Auckland City Hospital was so overloaded with drunk and injured revellers on Friday that ambulances had to take patients to other hospitals.
The crush reached its peak about 9pm when a record 26 ambulances arrived in one hour at the central hospital - one every 2.3 minutes.
"The ambulances were becoming increasingly slow to unload at Auckland Hospital, just because of the sheer number of them," the clinical director of the adults' emergency department, Dr Tim Parke, said yesterday. "We started to have a traffic jam outside the hospital."
From 10.30 on Friday night until 1am Saturday, ambulances took some patients from the Auckland CBD and surrounding areas to Middlemore Hospital and North Shore Hospital, to reduce the demand on the central city's public hospital.
Even with some patients diverted elsewhere, the Auckland Hospital adults' ED saw 28 per cent more patients than usual across Friday and Saturday, breaking records on both days.
The 186 patients seen in the 24 hours to midnight Friday was a record for Fridays, and Saturday's tally of 212 set a new high for the department.
The hospital had put on numerous extra staff, including about 50 per cent more doctors than usual in the adults' ED, and had to open extra beds to cater for the large number of patients.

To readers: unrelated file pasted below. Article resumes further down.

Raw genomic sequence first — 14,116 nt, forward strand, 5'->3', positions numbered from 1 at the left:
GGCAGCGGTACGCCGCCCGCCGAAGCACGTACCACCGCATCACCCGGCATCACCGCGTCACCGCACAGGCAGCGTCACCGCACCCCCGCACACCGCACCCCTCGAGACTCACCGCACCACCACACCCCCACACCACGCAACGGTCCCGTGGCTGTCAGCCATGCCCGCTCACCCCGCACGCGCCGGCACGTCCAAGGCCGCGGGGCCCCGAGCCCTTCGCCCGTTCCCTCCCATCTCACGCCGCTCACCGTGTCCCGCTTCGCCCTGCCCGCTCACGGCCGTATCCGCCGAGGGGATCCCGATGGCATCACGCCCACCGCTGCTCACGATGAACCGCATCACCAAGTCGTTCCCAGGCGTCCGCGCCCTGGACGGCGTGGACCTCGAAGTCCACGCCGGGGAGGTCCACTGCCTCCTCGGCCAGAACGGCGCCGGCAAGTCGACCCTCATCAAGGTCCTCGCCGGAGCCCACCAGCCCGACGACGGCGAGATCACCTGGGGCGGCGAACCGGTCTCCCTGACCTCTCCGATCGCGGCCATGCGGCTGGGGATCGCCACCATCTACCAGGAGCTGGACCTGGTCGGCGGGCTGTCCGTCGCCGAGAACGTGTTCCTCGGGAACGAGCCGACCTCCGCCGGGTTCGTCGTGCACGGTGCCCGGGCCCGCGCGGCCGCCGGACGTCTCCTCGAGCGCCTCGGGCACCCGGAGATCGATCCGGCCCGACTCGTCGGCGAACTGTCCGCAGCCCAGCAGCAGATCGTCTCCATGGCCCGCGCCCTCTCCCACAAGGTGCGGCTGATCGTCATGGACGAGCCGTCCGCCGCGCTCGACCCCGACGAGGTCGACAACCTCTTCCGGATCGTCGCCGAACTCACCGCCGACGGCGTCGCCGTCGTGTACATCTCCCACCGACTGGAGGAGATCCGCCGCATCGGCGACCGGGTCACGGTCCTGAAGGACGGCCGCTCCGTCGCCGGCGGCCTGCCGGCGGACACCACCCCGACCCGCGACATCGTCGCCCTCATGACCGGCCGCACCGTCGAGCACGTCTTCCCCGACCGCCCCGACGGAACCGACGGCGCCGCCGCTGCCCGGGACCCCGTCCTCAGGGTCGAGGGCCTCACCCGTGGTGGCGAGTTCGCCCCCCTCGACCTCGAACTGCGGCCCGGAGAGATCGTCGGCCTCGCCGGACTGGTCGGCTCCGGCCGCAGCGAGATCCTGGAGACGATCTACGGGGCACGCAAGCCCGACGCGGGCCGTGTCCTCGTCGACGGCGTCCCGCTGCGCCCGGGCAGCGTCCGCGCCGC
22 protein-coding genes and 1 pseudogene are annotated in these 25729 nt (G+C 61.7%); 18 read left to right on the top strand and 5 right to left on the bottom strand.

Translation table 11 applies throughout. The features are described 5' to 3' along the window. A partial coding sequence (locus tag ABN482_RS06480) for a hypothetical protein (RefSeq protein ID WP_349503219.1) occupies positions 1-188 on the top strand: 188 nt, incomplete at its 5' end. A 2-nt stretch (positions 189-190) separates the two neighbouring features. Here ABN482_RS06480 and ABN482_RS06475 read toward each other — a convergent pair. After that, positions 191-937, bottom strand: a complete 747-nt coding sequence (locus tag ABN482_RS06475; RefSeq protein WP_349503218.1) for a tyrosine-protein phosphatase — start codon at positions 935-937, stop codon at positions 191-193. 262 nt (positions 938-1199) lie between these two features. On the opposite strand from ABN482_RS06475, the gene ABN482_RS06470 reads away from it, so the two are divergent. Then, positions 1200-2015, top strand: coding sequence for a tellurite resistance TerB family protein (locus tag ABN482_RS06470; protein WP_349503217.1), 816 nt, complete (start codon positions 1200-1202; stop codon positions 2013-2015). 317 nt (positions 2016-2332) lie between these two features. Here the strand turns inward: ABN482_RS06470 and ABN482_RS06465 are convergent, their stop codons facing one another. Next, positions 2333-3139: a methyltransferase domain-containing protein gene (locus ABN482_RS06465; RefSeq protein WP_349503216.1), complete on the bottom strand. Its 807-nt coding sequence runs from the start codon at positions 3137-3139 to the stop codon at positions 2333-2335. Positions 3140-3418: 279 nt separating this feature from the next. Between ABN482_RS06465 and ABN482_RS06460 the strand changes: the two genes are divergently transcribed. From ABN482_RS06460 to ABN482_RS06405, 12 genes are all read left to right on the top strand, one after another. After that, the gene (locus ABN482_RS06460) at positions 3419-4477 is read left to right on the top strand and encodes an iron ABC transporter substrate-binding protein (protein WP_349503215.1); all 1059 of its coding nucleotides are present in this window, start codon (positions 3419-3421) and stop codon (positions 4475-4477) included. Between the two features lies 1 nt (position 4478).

"A significant number we needed to keep for observation," Dr Parke said. "At any one time, we had 20 to 30 people who we needed to keep a close eye on, mostly a combination of alcohol and head injury.
"The main problem for us was the high levels of alcohol intoxication plus a significant number of assaults, the two things often in combination - plus two serious assaults from the CBD and six people from the road accident on Fanshawe St.
"Then on top of that we had all the routine workload of the emergency department."
The Auckland and Waitemata district health boards are paying senior doctors $300 an hour for working ED night shifts in addition to their normal duties, a rate agreed independently of the World Cup. Counties Manukau DHB is paying $400 for the duration of the World Cup series.
All three boards said that to meet the demand created by the Cup, they had temporarily increased the hourly pay rates for extra night shifts worked by registrar doctors to $150; and for extra weekend night shifts by house officers to $112.50.
The Resident Doctors' Association said the rugby tournament was coincidental to the 50 per cent increases for registrars and house officers, which were "due to the DHBs' experiencing difficulties attracting sufficient doctors".
The DHBs dismissed this and said, "vacancy rates have been steadily decreasing".